Since the fake PORs were first spotted in 2015, the case files have been passed on to five PhilHealth presidents, illustrating the bureaucratic red tape plaguing PhilHealth’s inquiries into irregularities, he said.
Eli cited the case of Dennis Mas, then the regional vice president of PhilHealth’s National Capital Region (NCR) office. Mas was supposedly concerned that picking up the issue of the fake PORs—which by that time was already being reported in six provinces as well—could affect his chances of promotion.
“He was getting angry because it might affect his application as senior vice president,” Eli said of Mas, now the senior vice president of the management services sector. “Because he did not want to act on it, no information was going up to the [executive committee].”
It came to the point that a whistleblower case was filed against Mas “to stop him from interfering in the fact-finding activities,” Eli said.
The case, however, did not prosper. “It was useless,” Eli said. “What happened was, it was the word offered by a person of position against a person of lower rank. When did the truth become rank-dependent?”
WellMed Dialysis Center employees would have also wanted to be put under PhilHealth’s whistleblower program when they exposed last year the “ghost dialysis” scheme of their employer. But they were denied protection under the program as it was supposedly exclusive only to PhilHealth employees.
“It should be programwide. That’s the last recourse,” Eli said.
Mas was Philhealth’s NCR vice president when WellMed embarked on its ghost dialysis scheme.
Speaking with the Inquirer, Mas denied sitting on the fake receipts issue and said he had “exhausted all remedies” to address the matter, including referring these to the National Bureau of Investigation.
He said that when he left his post as NCR vice president in 2017, some of the implicated recruitment agencies either settled the unremitted premiums or filed charges against their involved personnel.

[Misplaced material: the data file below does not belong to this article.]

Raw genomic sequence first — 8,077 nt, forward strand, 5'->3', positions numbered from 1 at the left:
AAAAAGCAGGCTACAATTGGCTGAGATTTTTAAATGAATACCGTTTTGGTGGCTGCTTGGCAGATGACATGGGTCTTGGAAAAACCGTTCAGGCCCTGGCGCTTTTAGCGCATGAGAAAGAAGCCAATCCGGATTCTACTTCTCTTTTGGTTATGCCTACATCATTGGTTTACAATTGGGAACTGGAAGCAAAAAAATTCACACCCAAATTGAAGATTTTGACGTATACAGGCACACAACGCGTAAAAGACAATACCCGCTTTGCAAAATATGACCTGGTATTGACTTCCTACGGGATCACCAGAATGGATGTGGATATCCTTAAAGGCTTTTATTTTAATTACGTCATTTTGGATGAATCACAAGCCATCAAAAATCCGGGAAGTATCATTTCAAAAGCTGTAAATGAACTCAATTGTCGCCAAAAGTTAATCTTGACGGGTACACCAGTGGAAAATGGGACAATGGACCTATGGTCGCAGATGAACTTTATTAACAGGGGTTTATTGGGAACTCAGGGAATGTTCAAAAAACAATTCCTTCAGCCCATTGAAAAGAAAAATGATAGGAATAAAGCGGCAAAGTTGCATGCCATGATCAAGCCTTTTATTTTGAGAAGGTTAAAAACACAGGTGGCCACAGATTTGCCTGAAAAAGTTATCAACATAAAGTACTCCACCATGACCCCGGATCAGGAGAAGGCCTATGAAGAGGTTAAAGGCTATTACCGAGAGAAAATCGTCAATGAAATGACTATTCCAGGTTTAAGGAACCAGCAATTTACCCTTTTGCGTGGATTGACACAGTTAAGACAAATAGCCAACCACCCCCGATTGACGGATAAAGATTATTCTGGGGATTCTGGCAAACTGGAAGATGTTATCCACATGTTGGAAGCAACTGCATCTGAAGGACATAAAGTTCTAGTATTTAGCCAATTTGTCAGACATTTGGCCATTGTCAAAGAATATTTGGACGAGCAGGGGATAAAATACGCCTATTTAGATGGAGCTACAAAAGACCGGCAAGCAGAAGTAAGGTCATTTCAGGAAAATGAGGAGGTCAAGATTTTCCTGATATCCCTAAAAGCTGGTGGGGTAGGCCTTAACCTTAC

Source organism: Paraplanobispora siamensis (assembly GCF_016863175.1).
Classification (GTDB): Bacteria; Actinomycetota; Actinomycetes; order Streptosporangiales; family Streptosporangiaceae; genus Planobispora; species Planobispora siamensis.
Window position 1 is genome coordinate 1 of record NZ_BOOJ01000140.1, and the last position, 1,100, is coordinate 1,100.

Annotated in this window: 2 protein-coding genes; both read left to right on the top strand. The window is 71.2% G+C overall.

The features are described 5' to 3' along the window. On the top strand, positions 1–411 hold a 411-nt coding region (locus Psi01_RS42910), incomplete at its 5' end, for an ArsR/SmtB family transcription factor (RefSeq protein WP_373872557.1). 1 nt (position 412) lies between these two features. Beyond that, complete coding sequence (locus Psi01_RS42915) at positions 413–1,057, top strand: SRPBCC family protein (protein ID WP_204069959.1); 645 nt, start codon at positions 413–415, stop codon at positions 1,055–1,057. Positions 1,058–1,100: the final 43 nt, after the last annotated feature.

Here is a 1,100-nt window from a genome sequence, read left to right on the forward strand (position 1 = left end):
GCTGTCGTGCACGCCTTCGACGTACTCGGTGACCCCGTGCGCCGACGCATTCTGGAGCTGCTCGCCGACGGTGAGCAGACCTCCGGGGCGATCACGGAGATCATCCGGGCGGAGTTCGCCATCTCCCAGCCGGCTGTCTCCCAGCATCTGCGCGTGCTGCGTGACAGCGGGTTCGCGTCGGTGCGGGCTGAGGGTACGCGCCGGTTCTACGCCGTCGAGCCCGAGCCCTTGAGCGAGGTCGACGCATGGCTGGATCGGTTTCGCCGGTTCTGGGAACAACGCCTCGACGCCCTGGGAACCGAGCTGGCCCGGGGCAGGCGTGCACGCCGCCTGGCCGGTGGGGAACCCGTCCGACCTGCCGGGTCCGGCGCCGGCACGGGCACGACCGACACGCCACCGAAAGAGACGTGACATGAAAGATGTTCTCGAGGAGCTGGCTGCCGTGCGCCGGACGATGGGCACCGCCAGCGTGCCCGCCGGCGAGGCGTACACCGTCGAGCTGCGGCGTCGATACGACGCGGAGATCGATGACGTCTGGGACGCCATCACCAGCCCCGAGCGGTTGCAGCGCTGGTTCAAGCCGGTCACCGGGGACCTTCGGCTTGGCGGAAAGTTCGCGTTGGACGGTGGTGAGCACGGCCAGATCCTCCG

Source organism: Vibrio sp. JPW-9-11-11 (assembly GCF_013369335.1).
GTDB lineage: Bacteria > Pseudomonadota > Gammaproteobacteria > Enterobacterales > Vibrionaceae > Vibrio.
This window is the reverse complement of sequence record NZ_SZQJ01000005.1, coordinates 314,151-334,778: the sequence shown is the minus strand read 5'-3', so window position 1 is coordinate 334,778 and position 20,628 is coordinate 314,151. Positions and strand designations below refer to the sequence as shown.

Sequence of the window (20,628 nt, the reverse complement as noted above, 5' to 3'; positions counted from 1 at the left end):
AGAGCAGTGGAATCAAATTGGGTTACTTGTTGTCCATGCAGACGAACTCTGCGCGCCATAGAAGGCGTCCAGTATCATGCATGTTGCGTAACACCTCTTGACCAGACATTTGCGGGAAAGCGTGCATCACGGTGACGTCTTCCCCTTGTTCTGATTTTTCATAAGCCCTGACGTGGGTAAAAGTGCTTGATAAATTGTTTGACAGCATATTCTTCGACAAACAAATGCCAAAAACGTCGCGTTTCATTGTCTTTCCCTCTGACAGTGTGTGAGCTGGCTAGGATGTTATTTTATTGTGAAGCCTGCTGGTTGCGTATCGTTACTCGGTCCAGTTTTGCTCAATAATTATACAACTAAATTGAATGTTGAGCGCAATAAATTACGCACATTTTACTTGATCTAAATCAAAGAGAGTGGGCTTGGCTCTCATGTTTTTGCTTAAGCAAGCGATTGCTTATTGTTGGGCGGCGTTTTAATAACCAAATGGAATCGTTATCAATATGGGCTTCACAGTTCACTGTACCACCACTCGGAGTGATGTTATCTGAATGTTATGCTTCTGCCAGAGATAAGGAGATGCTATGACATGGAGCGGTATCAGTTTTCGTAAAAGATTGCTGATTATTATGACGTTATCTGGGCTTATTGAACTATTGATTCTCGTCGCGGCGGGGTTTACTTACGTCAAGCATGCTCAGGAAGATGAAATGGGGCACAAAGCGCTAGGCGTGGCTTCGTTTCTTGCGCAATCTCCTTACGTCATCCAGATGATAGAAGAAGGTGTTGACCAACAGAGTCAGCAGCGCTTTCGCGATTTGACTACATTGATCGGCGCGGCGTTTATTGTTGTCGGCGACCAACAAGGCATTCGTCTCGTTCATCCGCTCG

“We went out of our way to refer the case to the NBI because we do not have a prosecutorial function,” Mas said. “From the branch management, the action was to charge [the agencies]. There is no need for any other action, except to campaign that payments be paid directly to PhilHealth. What other actions do they want?”
Mas shrugged off the allegations leveled at him as the result of “office politics,” especially as this “old issue” arose when he was applying for the post of senior vice president.
P10,000 a month
Meanwhile, life continues for Marveleca’s husband, Israel Jauod, and their three school-age children.
“What she sends to us—P10,000 a month—is just enough to pay for our debts, for our meals. We don’t have savings. So if one of us gets sick, we only have PhilHealth to rely on,” said Jauod, 44.
A high school graduate, Jauod himself has been struggling to find a stable job. On top of household chores, he accepts part-time construction work at P300 a day at his children’s school.
After her grandson was hospitalized, Vivencia paid her daughter Marveleca’s annual premium to help ensure that if another family member gets sick, PhilHealth would cover the costs of treatment.
But when she checked last Friday, Vivencia said, she learned that the last payment recorded in Marveleca’s account was still the one she paid for the 2016-2017 period.
Marveleca said she could not afford to set aside money for her PhilHealth premiums given her meager salary, the equivalent of P20,000.
“I know paying the premium is important, but I have to budget what I earn for my loved ones. I prioritize my family’s allowance, and whatever amount I can give to my mother,” she said, adding:
“I’ve been working abroad as a domestic helper for four [consecutive] years now, but I still haven’t saved anything. But at least I know that whatever I send to my family is produced with my sweat and hard work.”
Vivencia is not interested in getting back the money that her family lost, and is more keen on seeking accountability from the people responsible for the fake-receipt scam.
But how can that happen when the POEA, which could have helped sanction erring recruitment agencies, is left in the dark?
(To be concluded)